Chapter 7 is all about the business and financial side of the music industry. There are pie charts. He explains the very recent changes in industry, when musicians can edit and mix their music on their laptop computers and distribute it via digital download and cloud companies and promote themselves with YouTube videos and have kickstarter campaigns to get public underwriters. The giant brick & mortar record shops (Tower, Borders, Virgin Megastore) are no more and the power of music labels are severely diminished. This chapter should be read by anyone considering how to create and promote their own music; he describes various business models.
The next chapter furthers practical advice on the choice of venues, song material, the courage to be different, responsibility to band members and fellow musicians, and so on. It is a peculiar chapter for such a book.
Chapter 9 pulls back to a shotgun approach critical of musical elitism and lauding the amateur musician. In the days before mass-marketed recordings, there was a piano in the parlor. Even in the 1960s, every kid (yours truly included) had an acoustic guitar, singing folk songs. Until very recently, courses in music appreciation were dedicated only to classical music and rarely jazz. Governmental and corporate funding erected costly symphony halls and museums. Byrne seems to ignore the reality that these measures were to preserve and encourage endangered music styles and that the masses are doing fine in supporting pop and avant-garde culture, filling stadiums and arenas and small local music joints. Symphony halls are not restricted to dead European composers; I have heard contemporary American, Japanese, Argentinian, Iranian, and other world composers. Still, the point is taken when middle and high schools do not offer music and art classes and other nations support amateur musicians, music clubs, and youth bands and orchestras. Music and art should not be passive art forms.
The final chapter covers music as a human, biological, and indeed metaphysical essence. This historical and anthropological section sketches prehistorical, ancient, and early modern musical instruments, musical sciences, and philosophies. Everything vibrates, from atoms to planets. He does not include it, but string theory of matter involves vibrating strands of energy. Bryne briefly mentions the differing scales of music across the planet, the relationship of language and speech to music, neurological imprinting of music and its performance, music in religious rituals [Taliban and similar zealots aside], the natural ambient music appreciated by John Cage and the composed ambient music of Satie, Eno, and Feldman, and various other aspects of music. Bryne can only touch upon these large subjects as he closes the book. While it may lead to further reading, I find the section too scattered to be truly effective.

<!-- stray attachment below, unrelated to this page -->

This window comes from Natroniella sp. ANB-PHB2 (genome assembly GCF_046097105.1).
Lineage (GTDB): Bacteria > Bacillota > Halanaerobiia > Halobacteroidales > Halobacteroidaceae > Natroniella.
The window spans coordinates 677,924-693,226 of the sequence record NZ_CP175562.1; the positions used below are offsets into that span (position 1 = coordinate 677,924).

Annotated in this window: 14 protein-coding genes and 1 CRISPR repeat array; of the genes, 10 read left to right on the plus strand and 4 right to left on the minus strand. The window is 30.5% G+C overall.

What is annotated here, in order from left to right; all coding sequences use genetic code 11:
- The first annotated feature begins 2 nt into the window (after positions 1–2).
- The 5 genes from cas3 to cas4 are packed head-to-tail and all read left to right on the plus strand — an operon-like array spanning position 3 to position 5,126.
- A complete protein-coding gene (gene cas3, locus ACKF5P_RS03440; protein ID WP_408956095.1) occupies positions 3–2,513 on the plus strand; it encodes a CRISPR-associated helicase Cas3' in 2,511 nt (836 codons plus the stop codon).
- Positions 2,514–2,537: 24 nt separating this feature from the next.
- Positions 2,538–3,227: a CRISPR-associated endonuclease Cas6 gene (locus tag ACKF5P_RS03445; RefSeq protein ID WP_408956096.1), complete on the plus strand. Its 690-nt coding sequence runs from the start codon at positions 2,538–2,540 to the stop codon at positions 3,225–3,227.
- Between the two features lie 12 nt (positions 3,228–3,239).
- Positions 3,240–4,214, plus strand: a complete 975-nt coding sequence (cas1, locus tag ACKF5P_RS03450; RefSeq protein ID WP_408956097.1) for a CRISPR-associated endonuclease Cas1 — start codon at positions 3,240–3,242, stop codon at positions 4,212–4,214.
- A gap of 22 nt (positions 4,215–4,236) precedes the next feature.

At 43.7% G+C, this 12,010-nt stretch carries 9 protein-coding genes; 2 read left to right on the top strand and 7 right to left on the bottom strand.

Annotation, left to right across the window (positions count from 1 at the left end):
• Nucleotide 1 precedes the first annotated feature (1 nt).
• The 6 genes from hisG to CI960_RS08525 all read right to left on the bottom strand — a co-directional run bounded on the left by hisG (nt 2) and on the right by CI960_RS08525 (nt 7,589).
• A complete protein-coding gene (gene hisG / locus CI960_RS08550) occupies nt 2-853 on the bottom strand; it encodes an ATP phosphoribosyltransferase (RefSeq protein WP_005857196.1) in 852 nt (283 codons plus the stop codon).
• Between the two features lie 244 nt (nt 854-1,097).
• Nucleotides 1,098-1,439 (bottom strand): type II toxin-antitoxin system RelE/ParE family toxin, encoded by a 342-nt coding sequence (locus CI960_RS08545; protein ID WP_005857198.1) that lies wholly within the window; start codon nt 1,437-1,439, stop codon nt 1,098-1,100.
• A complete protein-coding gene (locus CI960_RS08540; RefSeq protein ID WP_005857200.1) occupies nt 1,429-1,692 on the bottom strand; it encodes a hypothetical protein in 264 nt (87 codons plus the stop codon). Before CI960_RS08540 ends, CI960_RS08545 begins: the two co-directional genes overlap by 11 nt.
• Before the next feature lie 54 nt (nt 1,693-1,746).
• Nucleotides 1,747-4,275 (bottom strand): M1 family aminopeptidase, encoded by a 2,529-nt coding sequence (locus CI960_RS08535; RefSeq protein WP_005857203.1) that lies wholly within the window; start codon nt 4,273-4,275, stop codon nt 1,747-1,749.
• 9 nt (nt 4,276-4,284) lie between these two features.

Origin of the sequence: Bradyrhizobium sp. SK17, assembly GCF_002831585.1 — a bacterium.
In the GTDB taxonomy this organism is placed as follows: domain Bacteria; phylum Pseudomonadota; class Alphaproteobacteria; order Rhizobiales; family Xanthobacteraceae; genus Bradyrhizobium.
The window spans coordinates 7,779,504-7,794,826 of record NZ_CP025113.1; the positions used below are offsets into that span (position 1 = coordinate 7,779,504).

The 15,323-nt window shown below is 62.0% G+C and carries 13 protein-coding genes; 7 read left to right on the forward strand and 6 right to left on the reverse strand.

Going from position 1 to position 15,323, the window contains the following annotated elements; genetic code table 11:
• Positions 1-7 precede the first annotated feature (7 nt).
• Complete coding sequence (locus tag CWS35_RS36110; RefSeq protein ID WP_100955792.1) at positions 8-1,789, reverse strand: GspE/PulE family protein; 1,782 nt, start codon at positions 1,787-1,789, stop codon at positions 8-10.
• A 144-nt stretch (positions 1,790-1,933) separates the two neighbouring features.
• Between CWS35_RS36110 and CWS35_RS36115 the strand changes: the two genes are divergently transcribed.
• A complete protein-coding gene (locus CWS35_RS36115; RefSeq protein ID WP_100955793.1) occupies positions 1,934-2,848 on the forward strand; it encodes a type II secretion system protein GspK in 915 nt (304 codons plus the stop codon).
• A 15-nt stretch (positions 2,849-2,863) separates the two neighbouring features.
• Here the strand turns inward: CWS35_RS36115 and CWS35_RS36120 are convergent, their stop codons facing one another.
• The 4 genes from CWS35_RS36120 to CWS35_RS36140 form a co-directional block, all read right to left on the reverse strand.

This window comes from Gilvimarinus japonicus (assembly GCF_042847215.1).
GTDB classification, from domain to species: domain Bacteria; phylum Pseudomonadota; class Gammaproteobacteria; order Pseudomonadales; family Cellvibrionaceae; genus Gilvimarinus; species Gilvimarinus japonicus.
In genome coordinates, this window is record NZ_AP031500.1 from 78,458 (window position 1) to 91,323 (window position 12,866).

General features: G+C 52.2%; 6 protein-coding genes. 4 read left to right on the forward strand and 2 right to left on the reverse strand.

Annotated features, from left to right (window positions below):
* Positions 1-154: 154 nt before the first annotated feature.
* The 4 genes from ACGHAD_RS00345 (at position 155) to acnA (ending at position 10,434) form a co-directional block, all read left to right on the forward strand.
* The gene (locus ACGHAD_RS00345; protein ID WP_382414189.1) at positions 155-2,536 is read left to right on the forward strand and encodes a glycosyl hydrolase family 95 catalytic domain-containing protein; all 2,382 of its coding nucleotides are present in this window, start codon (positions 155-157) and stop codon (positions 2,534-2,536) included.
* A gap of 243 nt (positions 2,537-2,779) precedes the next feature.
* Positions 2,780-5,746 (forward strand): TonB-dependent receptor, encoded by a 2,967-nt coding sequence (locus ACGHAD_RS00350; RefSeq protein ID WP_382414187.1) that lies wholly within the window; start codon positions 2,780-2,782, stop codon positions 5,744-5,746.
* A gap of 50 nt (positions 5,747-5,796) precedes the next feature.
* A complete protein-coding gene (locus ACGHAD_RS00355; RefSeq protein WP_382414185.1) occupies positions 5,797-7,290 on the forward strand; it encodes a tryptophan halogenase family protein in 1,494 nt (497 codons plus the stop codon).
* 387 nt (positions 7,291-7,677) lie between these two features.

This grand book, with its padded cover, offers a little of everything to everyone. Fans of Bryne, as leader of the Talking Heads or as musicologist, will surely find much to appreciate here. I do think, however, that he could have prepared two smaller books, one dedicated to the practice of musicmaking today and one to music's historical and anthropological aspects.
How Music Works
The other part of David Byrne week is his fabulous new book How Music Works. The book is Byrne's take on the industry he's succeeded in. He offers keen observations about the music industry, the art of making music, telling stories in the book using a combination of history, anthropology, and music theory. I love this book!
In particular, Byrne has a fascinating take on the development of music, which is quite different from what other music historians say. In a chapter titled "Creation in Reverse" he argues that music evolves to fill the space where it is performed.
For example, the Talking Heads evolved in the 1970s at New York punk club CBGB requiring volume to overcome the din. The sparse music that came out of the CBGB scene such as the Ramones and Television worked perfectly for that room.
Music that evolved in gothic cathedrals (lots of reverberation) has long notes with no key changes. Carnegie Hall and other similar rooms require texture. With discos, people made music to exploit the fantastic sound systems and people's need to dance. Rock music played in hockey arenas (the worst acoustics on the planet) must be straightforward with medium tempos. You get the idea. The music that is successful works perfectly for each venue.